CrossOver is a commercial compatibility layer by CodeWeavers, based on the Wine project, which aims to run popular Windows software on Unix-based operating systems. CodeWeavers released the first beta of CrossOver for Chrome OS three years ago, and now it's finally ready for the masses.
Alt-Tab is an often overlooked keyboard shortcut on Chrome OS that allows you to cycle recent applications without using a mouse. Despite the productivity potential, the Alt-Tab switcher is mediocre because it lacks interactivity. For example, you can't use the arrow keys or your cursor to select and launch recent applications, making them frustrating to access if they're placed towards the end. The developers at Google realize that the Alt-Tab experience can be better, so they tackled the interactivity issue head-on to help you quickly open your recent applications.
Tired of the awful Chrome OS media controls wasting your precious notification space?
I think you'll agree that the Chrome OS notification area needs work. The media controls in Chrome OS take a large amount of vertical space in the notification area and push critical information like calendar reminders off to the side. I was honestly pretty stoked when Google merged media controls in the notification area in 2019. I no longer needed to rummage through my Chrome tabs and apps to pause whatever media was playing in the background, which was super annoying (the "pause" button on the keyboard didn't work at the time).
Android display scaling has been a controversial topic in the Chromebook community since the removal of Android's DPI scaling setting in Chrome OS 67. The fonts and touch targets in Android apps appear tiny and illegible, making them incredibly frustrating to use compared to Chrome and native Chrome apps. There used to be workarounds to increase Android app scaling, but these methods don't work anymore. People have complained about it in the Chromebook community forums and have been filing bugs, and, to be honest, I can't blame them.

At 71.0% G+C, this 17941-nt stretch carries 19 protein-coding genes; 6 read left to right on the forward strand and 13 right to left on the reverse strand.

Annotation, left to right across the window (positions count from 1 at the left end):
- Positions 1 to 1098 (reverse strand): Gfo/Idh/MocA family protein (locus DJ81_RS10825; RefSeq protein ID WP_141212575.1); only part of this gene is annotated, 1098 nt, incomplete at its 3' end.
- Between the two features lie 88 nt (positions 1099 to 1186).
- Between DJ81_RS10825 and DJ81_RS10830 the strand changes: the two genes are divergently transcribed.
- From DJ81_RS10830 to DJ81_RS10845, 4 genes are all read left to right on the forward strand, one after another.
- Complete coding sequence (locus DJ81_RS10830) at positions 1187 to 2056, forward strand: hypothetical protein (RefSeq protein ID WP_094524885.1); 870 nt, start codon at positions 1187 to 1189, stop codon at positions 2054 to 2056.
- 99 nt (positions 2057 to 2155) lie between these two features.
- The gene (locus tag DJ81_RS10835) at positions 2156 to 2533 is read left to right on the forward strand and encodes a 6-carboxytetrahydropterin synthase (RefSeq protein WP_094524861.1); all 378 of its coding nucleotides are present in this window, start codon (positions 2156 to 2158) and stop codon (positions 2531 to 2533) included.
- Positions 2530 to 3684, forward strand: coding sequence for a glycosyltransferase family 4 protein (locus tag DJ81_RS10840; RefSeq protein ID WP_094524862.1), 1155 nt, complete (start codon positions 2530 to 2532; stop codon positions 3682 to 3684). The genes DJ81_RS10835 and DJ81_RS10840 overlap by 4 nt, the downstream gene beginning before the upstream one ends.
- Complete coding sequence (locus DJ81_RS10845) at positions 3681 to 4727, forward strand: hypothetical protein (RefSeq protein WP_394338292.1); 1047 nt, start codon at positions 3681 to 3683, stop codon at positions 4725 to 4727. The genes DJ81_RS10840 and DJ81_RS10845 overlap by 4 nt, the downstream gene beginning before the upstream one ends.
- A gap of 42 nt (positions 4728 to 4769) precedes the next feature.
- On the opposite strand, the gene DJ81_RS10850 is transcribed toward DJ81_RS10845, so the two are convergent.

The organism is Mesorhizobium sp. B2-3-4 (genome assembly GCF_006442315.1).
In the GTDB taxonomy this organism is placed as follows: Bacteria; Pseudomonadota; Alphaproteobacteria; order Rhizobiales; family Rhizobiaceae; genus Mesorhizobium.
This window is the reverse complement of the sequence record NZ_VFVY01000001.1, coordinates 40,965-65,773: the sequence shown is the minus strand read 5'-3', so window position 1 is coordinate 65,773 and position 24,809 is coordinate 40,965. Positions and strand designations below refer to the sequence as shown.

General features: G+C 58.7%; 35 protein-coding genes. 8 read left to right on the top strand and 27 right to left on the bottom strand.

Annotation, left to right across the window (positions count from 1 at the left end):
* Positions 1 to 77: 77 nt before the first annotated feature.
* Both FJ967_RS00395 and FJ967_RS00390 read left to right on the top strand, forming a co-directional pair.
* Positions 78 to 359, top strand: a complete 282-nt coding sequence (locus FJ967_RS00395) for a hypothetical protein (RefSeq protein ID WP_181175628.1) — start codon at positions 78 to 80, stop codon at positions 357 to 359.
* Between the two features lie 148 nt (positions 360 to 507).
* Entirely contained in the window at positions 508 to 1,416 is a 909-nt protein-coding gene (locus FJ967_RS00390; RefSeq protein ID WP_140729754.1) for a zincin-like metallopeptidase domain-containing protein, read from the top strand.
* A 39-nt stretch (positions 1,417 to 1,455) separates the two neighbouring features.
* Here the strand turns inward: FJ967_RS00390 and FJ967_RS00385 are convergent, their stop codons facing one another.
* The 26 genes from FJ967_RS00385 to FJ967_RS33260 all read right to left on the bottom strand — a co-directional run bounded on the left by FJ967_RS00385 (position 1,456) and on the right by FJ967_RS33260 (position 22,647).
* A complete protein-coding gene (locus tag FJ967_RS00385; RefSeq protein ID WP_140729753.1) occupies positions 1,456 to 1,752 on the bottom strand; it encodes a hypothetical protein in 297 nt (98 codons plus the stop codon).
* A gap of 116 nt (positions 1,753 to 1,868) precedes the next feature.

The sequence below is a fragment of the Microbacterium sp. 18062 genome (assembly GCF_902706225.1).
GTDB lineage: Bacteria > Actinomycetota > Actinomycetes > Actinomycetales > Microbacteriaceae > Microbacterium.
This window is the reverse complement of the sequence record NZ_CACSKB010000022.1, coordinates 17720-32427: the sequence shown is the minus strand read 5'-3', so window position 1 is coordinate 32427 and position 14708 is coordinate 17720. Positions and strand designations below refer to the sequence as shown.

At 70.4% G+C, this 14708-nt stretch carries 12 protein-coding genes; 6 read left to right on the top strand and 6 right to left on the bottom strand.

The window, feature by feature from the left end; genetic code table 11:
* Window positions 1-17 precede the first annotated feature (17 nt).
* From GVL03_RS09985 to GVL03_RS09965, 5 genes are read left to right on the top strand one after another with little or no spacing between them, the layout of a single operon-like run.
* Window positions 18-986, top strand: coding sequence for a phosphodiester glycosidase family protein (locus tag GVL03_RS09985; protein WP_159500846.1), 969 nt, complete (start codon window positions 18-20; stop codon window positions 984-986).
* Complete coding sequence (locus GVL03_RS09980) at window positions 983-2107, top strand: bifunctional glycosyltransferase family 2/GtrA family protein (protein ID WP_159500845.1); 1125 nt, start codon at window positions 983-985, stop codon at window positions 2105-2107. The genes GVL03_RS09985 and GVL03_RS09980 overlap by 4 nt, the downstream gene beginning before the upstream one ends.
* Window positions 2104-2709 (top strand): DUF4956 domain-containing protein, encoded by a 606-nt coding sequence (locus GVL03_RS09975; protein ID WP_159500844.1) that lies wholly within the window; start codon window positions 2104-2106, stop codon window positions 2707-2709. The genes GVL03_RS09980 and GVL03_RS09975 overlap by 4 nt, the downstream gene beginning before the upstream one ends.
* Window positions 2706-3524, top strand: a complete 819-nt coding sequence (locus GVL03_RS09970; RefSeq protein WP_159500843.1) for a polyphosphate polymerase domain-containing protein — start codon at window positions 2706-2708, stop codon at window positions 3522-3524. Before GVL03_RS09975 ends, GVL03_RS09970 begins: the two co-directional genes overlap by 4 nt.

It's no secret that the file manager on Chrome OS has been a sore point for users ever since Chromebooks were first introduced to the world as cloud-centric computers. It seems like Google hastily threw in a file browser at the last moment and expected only a few people to use it. Although development on the built-in file manager has stagnated over the years, Google recently introduced small quality-of-life features to make it more efficient (like finally adding "Open File Location" to the context menu). It now looks like Google is trying to improve productivity even further by cleaning up clutter from the navigation pane.
Let's be honest with ourselves: push notifications suck. It's incredibly annoying when you are spammed information that isn't relevant to you. As irritating as it is, notifications are fundamental to a product's usability and necessary for a good user experience (when done right). To increase engagement, designers came up with notification badges, a subtle way to hint that something is waiting inside the app. Google eventually adopted this concept with Android Oreo using notification dots, and it looks like Google wants to bring notification dots to apps on your Chromebook as well.
Xbox Game Streaming officially launched yesterday, allowing you to stream nearly 200 Xbox games to your Android phone or tablet. The service has yet to launch on any other platforms, and Microsoft is sticking hard to the mobile requirement — despite their ability to run Android apps, both Chromebooks and Android TV are unsupported.
Chrome OS has always required you to hit the enter key or click the submit button to confirm your PIN code at the login screen. Adding an extra step to the login flow is a security-preserving measure that slows down snooping attackers from guessing your password. Still, some users prefer the convenience of signing in automatically after entering the correct PIN. In the most recent Chrome OS Beta channel update, Chrome OS will now offer to confirm your PIN automatically.
It is a well-known fact that Google has a rough history with Bluetooth. While the Bluetooth situation on Chromebooks is improving thanks to recent development, many of us who pair Bluetooth peripherals to our Chromebooks like wireless earbuds or mice will know that the wireless experience isn’t perfect. In 2018, with Bluetooth devices on the rise and the launch of the Pixel Slate looming, Google likely felt pressured to tackle this problem. This led to an experiment with a brand new Bluetooth daemon, in an ambitious project known as NewBlue.
"This device will no longer receive the latest software updates. Please consider upgrading"
I think you'll agree with me when I say: it's a punch to the gut to start your morning with this dreadful message in your notification tray. You may have spent a lot of money purchasing your Chromebook, and your Chromebook is already telling you that it will not be updated anymore — leaving your device vulnerable to security exploits while missing out on cool new Chrome features. Thanks to an ambitious project known internally as Lacros, your update woes may soon be a thing of the past.